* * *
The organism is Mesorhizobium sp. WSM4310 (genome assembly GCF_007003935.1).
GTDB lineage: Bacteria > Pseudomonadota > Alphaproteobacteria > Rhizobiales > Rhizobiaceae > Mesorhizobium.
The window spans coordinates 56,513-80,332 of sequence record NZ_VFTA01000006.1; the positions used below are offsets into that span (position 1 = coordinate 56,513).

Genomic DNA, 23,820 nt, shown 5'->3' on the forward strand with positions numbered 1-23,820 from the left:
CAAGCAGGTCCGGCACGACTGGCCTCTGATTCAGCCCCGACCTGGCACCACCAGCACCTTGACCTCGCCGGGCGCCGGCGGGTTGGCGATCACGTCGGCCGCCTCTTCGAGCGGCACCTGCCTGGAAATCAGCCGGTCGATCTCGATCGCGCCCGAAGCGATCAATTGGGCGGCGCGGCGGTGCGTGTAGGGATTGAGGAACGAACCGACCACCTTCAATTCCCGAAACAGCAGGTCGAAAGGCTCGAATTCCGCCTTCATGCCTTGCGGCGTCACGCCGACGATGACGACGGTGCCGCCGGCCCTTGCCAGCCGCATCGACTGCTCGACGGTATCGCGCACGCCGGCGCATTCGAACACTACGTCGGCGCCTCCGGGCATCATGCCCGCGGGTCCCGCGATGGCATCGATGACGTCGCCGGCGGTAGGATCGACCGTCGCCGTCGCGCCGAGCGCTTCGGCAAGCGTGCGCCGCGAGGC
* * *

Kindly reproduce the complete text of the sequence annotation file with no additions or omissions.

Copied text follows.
The organism is Mesorhizobium sp. WSM4310 (genome assembly GCF_007003935.1).
GTDB lineage: Bacteria > Pseudomonadota > Alphaproteobacteria > Rhizobiales > Rhizobiaceae > Mesorhizobium.
The window spans coordinates 56,513-80,332 of sequence record NZ_VFTA01000006.1; the positions used below are offsets into that span (position 1 = coordinate 56,513).

Genomic DNA, 23,820 nt, shown 5'->3' on the forward strand with positions numbered 1-23,820 from the left:
CAAGCAGGTCCGGCACGACTGGCCTCTGATTCAGCCCCGACCTGGCACCACCAGCACCTTGACCTCGCCGGGCGCCGGCGGGTTGGCGATCACGTCGGCCGCCTCTTCGAGCGGCACCTGCCTGGAAATCAGCCGGTCGATCTCGATCGCGCCCGAAGCGATCAATTGGGCGGCGCGGCGGTGCGTGTAGGGATTGAGGAACGAACCGACCACCTTCAATTCCCGAAACAGCAGGTCGAAAGGCTCGAATTCCGCCTTCATGCCTTGCGGCGTCACGCCGACGATGACGACGGTGCCGCCGGCCCTTGCCAGCCGCATCGACTGCTCGACGGTATCGCGCACGCCGGCGCATTCGAACACTACGTCGGCGCCTCCGGGCATCATGCCCGCGGGTCCCGCGATGGCATCGATGACGTCGCCGGCGGTAGGATCGACCGTCGCCGTCGCGCCGAGCGCTTCGGCAAGCGTGCGCCGCGAGGC